You can hear that from your loved ones, and from people who are empathetic who've been in the trenches, but it is incredibly painful to get the opposite message from people who've "been there."

Because, NO ONE HAS "BEEN THERE." Just you. People may have been in general proximity to your "there," but your situation has its very own GPS coordinate.

Why This Drives Me Crazy
People love to tell you that they've been where you are and it could have turned out differently. Or WILL turn out like theirs did, if you're still in it. It's like the lady who wanted to meet me out for coffee to talk about our journeys, but really wanted to assure me that if she could adopt a 4-year old internationally at 46, my journey didn't HAVE to be over. That clearly I wasn't all that happy and settled into my decision. WHAT THE ACTUAL FUCK? First off, I didn't know this person hardly at all. And second, who are you to tell me how happy I am in my decision? Because you see maybe a tenth of my posts on Facebook? Because I write about grief?

It's that whole thing, where HOW CAN YOU BE HAPPY seems to have the unsaid "because I can't imagine my life without my child, and I can't imagine being happy without what what I have, and there's no way that I could make the choice you made and be actually happy."

I can be happy because I'm also sometimes sad. I can be happy because there's more to me than the desire to be a mother. That was never going to be the only thing that defined me, and the further into our quest that we got the more that I realized that I wasn't actually willing to sacrifice everything just to be mom, NOT BECAUSE I DIDN'T WANT TO BE A MOM, but because I wanted there to be more about me than parenting. I wanted my marriage, my teaching, my writing, my reading, my gardening, my cooking, my cats -- I wanted all of it to be a part of my parenting experience. I've seen people do it. But the further in I got the more I felt like I had become singular in focus, that I was losing sight of who I was and what my life could be, and in the end the cost was too great. Getting sent to the ER from Urgent Care because they're just not sure if you're having a cardiac event or not and having it be a stellar combo of heartburn from the prednisone for the autoimmune eye disease you've developed and crippling anxiety... that tends to speed up a serious discussion about priorities.

This is my fear, though -- that comments like "how can you be happy" or "it didn't seem that bad" (again, WTF?) or "there's still hope for you, I can tell you want it!" are really saying, "I think you gave up." They're saying that my choice is unfathomable. And even though it was a choice to step off the ride, I hate to say "choice" because an awful lot of things outside my control led to that decision, and it wasn't one we would have made earlier.

Maybe it's scary to think that you could be fulfilled in a life without children. Maybe it's somehow offensive that my husband and my home and my job and my interests could be enough to make me feel like a worthy human whose life is full and satisfying even without having someone to raise.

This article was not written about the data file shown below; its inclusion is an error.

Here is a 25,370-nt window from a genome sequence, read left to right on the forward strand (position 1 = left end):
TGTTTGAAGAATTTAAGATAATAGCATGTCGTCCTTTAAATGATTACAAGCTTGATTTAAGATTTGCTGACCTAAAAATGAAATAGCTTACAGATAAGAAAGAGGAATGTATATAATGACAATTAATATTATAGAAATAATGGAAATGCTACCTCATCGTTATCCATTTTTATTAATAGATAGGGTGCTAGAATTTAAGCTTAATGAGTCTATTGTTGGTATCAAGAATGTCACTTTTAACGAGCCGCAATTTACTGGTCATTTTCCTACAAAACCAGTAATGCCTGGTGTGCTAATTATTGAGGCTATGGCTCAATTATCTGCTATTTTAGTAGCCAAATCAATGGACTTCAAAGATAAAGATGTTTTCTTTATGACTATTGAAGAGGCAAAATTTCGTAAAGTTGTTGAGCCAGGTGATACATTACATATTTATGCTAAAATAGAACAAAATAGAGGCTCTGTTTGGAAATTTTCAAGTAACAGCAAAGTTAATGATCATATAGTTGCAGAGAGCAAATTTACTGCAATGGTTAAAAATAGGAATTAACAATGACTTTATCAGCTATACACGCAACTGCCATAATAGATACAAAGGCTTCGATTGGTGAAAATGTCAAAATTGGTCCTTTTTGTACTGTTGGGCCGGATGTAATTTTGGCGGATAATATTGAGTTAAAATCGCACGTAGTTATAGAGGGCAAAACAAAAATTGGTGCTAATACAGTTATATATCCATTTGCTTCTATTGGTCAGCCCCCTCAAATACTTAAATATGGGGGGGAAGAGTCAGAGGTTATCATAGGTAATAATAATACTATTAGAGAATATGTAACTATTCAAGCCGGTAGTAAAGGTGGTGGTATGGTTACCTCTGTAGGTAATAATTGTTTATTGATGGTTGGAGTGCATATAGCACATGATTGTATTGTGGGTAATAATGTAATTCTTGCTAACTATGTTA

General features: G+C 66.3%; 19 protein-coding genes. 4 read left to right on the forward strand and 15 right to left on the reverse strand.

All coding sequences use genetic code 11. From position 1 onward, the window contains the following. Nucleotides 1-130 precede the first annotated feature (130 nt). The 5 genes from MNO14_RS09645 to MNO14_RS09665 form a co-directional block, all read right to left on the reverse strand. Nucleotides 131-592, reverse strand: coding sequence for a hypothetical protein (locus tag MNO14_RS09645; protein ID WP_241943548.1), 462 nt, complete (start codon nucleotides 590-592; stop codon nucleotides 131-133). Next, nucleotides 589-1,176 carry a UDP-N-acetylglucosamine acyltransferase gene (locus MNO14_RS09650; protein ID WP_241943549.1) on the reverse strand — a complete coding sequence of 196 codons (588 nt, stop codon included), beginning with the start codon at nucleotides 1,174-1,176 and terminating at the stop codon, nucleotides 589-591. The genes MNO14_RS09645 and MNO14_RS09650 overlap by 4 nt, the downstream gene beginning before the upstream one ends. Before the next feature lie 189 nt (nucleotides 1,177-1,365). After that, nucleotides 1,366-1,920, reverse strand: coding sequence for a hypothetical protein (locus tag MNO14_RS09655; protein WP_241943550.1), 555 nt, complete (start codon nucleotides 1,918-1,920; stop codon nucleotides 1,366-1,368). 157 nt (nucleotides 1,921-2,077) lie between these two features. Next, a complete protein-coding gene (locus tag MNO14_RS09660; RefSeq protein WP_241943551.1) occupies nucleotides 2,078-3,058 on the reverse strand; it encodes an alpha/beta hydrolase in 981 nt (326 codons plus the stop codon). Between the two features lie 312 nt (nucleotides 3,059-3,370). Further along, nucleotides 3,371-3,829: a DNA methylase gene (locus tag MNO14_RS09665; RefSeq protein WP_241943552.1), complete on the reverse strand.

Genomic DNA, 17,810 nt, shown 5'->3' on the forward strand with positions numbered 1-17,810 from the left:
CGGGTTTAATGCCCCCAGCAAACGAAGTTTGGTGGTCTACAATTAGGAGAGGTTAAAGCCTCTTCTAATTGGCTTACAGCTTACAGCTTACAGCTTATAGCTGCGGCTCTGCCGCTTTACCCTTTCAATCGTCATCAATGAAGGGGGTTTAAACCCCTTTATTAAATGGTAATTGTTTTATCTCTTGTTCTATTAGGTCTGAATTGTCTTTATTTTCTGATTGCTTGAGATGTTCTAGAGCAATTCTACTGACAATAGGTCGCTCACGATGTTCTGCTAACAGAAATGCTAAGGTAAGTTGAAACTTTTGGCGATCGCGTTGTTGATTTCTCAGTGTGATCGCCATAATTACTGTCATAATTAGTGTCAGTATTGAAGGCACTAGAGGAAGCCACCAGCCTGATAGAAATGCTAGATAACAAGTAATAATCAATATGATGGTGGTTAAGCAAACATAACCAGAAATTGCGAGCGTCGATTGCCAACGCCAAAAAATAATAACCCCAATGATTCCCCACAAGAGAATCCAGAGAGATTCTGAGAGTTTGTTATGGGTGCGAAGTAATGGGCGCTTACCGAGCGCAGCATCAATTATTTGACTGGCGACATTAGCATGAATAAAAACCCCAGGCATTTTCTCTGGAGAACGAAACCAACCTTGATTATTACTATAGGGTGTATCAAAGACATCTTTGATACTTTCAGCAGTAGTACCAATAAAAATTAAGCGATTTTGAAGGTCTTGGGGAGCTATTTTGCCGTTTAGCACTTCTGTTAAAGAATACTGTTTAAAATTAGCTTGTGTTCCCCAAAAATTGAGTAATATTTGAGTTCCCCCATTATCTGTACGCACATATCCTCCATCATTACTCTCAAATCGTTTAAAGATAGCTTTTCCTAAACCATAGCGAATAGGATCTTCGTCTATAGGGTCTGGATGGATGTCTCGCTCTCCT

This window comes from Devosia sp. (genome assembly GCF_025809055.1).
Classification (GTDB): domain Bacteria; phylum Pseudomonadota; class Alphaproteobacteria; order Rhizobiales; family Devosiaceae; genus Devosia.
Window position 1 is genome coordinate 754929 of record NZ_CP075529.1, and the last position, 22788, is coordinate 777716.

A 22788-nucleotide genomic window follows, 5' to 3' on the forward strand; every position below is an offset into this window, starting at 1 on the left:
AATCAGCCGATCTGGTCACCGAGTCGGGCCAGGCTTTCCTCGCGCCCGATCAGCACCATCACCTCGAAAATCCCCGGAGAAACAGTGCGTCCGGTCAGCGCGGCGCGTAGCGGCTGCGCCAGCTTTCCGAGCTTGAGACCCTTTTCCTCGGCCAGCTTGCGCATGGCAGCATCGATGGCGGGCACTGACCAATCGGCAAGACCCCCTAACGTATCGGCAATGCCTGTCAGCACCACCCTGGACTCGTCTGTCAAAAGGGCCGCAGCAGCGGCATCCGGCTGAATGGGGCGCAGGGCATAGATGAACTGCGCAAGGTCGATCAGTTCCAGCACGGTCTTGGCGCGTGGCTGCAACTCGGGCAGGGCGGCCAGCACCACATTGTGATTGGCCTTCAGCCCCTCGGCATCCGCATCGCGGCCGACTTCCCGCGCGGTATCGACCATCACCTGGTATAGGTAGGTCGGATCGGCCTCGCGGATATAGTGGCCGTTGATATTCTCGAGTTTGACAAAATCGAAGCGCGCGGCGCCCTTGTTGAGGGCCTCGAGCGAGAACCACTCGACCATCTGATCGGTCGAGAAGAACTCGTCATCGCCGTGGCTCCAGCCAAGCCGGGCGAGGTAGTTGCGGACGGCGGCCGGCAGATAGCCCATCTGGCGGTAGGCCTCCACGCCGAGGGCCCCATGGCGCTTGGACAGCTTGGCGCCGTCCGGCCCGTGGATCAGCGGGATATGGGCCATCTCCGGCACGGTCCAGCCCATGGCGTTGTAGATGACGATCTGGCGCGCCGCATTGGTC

My therapist (and Bryce, separately, when I told him about my sadness) said, "comments like that say more about the person's perspective who said them than about you." Logically, I get it. But it still has echoes of being judged on my life, and having it come up wanting somehow, and of feeling massively misunderstood.

It brought back another memory from earlier, of talking with someone who had been successful with the adoption agency and had a complicated story, but who talked to me about the process when we were first starting out on the adoption path. She said she'd had profile calls every 2-6 weeks until they had their situation that came through, albeit after a heartpounding time where the birthmother decided to parent and then found she had no support and ultimately placed with them. She said that she'd bonded with people in her homestudy class group, that she'd kept in touch with a bunch of people (we did not have that same experience). And that a couple from New York City decided not to renew their homestudy after a year, because they'd received absolutely no profile calls and it was just too brutal of a process, that they were going to resolve childfree. She was incredulous -- HOW COULD ANYONE GIVE UP SO EASILY? Stay in the game and it WILL happen! I was super uncomfortable. It seemed super judgy to me, because, um, they had ZERO profile calls. She didn't know what that felt like. They didn't have a child from infertility treatments, like the woman I was talking to. This was their last shot at parenthood, and it hadn't gone how they'd thought it would and it was hard and we didn't KNOW what came before that informed their decision and we SHOULDN'T HAVE TO KNOW in order to simply be empathetic. To be like, "wow, that's rough -- I'm thinking of you. I'm sure you're making the decision that is right for you, and it will be okay eventually."

HOW FUCKING HARD IS THAT?

Instead, they were met with judgment that probably didn't always come straight to their faces but I bet surrounded them like a stinky cloud. They quit. They didn't try hard enough. They didn't "seem to have it hard enough."

Why do we do this to each other? Why do human beings want to put their own decisions and timelines on others, and feel so sure that they know the answers to everything? And that any alternative that isn't like theirs is not acceptable, lesser, a shame?